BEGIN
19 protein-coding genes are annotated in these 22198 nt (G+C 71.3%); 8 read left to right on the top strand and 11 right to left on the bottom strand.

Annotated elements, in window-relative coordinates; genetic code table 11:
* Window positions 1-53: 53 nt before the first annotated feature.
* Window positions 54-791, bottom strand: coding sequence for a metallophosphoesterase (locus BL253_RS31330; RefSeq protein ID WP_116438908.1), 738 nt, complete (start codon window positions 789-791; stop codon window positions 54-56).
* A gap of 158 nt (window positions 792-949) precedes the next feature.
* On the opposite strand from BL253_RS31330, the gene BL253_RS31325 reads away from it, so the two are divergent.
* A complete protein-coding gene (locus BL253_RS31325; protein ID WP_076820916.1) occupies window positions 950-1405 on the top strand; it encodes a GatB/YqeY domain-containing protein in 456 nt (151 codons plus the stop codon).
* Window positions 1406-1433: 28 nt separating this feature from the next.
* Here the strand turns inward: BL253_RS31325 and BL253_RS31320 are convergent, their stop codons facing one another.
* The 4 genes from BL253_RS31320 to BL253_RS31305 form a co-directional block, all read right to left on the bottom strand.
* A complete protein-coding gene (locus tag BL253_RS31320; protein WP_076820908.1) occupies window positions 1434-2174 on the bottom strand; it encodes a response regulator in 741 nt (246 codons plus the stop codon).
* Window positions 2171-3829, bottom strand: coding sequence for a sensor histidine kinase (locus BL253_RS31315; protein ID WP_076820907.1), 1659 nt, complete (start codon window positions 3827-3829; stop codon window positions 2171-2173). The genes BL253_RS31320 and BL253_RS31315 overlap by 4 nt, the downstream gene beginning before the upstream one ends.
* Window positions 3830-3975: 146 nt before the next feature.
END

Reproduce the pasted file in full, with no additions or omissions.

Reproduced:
19 protein-coding genes are annotated in these 22198 nt (G+C 71.3%); 8 read left to right on the top strand and 11 right to left on the bottom strand.

Annotated elements, in window-relative coordinates; genetic code table 11:
* Window positions 1-53: 53 nt before the first annotated feature.
* Window positions 54-791, bottom strand: coding sequence for a metallophosphoesterase (locus BL253_RS31330; RefSeq protein ID WP_116438908.1), 738 nt, complete (start codon window positions 789-791; stop codon window positions 54-56).
* A gap of 158 nt (window positions 792-949) precedes the next feature.
* On the opposite strand from BL253_RS31330, the gene BL253_RS31325 reads away from it, so the two are divergent.
* A complete protein-coding gene (locus BL253_RS31325; protein ID WP_076820916.1) occupies window positions 950-1405 on the top strand; it encodes a GatB/YqeY domain-containing protein in 456 nt (151 codons plus the stop codon).
* Window positions 1406-1433: 28 nt separating this feature from the next.
* Here the strand turns inward: BL253_RS31325 and BL253_RS31320 are convergent, their stop codons facing one another.
* The 4 genes from BL253_RS31320 to BL253_RS31305 form a co-directional block, all read right to left on the bottom strand.
* A complete protein-coding gene (locus tag BL253_RS31320; protein WP_076820908.1) occupies window positions 1434-2174 on the bottom strand; it encodes a response regulator in 741 nt (246 codons plus the stop codon).
* Window positions 2171-3829, bottom strand: coding sequence for a sensor histidine kinase (locus BL253_RS31315; protein ID WP_076820907.1), 1659 nt, complete (start codon window positions 3827-3829; stop codon window positions 2171-2173). The genes BL253_RS31320 and BL253_RS31315 overlap by 4 nt, the downstream gene beginning before the upstream one ends.
* Window positions 3830-3975: 146 nt before the next feature.